So, who exactly will have to meet these standards? Officially, all central government departments and their related organisations must meet at the least the mandatory 50 per cent tea and coffee standard when buying goods and services in the product groups covered. Therefore, from September 2011 even for those detained at Her Majesty’s pleasure at least fifty per cent of the cuppas served will need to be a Fairtrade brew, although perhaps not from the premium blends. Military mess halls from Colchester to Kandahar will have to have a Fairtrade offering. Even Whitehall mandarins’ Darjeeling will have to be procured in a way that gives the farmers who picked it a fair deal. To make the job easier, government procurement, the government agency established to promote more efficiency in public buying, has set about re-labelling its catalogue with three levels of green ticks indicating product compliance with the new standards. 

Unfortunately, not all government departments are covered by these new standards. The elephant in the room when it comes to food standards is hospitals. The NHS alone spends a whopping £500m a year on food. With such huge potential benefits, to both patients and the wider world, it is unclear why hospitals are being left behind.

Some might question why, in a time of swingeing austerity, the government is imposing such seemingly authoritarian and, what might be perceived, costly standards.  Such a view overlooks the cost saving potential of buying big, which is only possible through uniform standards. It also ignores the competitive reality of modern sustainable sourcing beyond the public sector.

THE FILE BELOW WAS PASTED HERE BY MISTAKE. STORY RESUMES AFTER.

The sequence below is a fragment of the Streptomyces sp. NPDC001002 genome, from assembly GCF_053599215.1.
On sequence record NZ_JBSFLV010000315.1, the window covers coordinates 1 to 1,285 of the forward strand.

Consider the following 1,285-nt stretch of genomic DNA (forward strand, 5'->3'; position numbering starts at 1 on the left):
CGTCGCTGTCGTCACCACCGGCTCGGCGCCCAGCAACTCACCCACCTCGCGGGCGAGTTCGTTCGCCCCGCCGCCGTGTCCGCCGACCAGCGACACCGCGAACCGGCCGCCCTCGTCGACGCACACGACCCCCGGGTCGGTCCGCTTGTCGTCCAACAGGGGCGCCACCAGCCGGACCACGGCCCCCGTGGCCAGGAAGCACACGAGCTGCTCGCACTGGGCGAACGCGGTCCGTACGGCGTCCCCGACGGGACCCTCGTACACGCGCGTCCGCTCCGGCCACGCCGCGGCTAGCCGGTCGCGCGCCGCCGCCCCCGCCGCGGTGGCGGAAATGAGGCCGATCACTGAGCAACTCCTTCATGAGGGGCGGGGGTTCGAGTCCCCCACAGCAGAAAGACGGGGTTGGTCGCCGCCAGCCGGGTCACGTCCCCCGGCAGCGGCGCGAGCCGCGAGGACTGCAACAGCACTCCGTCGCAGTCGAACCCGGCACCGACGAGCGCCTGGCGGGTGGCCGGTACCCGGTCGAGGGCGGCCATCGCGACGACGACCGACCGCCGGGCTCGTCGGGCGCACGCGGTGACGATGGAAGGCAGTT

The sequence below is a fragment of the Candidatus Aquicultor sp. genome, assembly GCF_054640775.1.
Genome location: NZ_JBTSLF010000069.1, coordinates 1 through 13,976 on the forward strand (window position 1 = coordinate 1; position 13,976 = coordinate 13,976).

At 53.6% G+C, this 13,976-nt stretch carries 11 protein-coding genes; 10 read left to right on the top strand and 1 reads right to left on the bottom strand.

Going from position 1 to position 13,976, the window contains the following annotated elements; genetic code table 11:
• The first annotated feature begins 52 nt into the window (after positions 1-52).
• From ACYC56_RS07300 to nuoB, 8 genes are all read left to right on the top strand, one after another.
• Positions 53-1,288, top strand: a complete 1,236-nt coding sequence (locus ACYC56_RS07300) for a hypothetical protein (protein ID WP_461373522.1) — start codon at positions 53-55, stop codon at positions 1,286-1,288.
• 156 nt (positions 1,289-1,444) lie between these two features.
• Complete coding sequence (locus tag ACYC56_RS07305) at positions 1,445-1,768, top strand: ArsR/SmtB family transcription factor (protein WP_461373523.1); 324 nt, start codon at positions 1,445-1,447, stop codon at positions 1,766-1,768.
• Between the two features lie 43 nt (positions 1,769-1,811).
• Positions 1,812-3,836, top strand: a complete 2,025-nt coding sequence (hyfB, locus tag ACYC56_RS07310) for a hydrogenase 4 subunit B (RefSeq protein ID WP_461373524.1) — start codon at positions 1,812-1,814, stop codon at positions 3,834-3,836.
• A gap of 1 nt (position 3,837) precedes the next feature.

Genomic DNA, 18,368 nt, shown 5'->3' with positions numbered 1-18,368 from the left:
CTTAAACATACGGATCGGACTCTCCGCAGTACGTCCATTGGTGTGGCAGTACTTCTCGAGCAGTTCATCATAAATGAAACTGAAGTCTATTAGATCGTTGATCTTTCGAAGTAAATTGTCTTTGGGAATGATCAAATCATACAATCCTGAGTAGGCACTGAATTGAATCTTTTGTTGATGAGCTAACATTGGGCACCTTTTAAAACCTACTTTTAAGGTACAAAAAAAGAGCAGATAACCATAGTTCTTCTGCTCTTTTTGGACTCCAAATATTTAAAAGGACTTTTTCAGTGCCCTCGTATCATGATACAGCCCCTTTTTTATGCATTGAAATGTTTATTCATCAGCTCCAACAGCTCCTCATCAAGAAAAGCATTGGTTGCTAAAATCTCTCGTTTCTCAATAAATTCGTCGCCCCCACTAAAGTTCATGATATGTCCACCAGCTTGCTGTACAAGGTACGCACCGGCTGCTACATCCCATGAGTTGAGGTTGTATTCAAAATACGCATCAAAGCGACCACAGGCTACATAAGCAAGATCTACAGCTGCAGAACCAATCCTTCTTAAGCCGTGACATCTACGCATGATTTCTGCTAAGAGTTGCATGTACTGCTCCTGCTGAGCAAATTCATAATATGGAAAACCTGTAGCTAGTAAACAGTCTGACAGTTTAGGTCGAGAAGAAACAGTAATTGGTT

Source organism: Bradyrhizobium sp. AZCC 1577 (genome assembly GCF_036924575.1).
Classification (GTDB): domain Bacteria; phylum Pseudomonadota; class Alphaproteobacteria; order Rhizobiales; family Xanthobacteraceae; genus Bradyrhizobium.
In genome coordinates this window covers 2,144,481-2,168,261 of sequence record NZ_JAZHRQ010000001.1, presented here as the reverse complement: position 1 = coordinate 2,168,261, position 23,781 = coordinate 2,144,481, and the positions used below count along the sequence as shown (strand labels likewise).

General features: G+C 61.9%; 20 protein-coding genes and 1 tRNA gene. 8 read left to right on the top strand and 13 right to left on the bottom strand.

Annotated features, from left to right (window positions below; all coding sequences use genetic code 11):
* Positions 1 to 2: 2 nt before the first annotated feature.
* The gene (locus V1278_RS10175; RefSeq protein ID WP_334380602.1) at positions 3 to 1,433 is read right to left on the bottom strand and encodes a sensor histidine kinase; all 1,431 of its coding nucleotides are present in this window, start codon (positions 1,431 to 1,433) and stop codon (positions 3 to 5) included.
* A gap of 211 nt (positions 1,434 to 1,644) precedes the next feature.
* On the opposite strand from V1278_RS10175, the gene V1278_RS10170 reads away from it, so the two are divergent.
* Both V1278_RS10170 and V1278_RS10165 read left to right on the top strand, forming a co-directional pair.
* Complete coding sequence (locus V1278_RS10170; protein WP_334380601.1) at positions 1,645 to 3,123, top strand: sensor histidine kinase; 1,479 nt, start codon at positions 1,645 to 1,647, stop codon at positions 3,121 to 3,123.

Setting standards is clearly a route to better prices. With roughly twenty government departments, and countless associated agencies, quangos and commissions, twenty different sets of standards are unhelpful, to say the least, for companies trying to sell into government. When it comes to food, the previous lack of clarity and sheer variety of policy on ethical standards led to simple confusion. Uncertainty about what the government buyers wanted and expected has made some caterers hesitant to invest in the supply chains needed to bring more ethically and sustainably sourced products to canteens and kitchens.

It is this lack of clarity and devolved purchasing standards that has also led to government procurers simply not getting the best price. Bitty and fragmented buying practices have failed to unleash fully the scales of economy in sourcing Fairtrade, that in consumer retailing, has allowed many majors retailer to switch at a cost they could absorb whilst remaining competitive.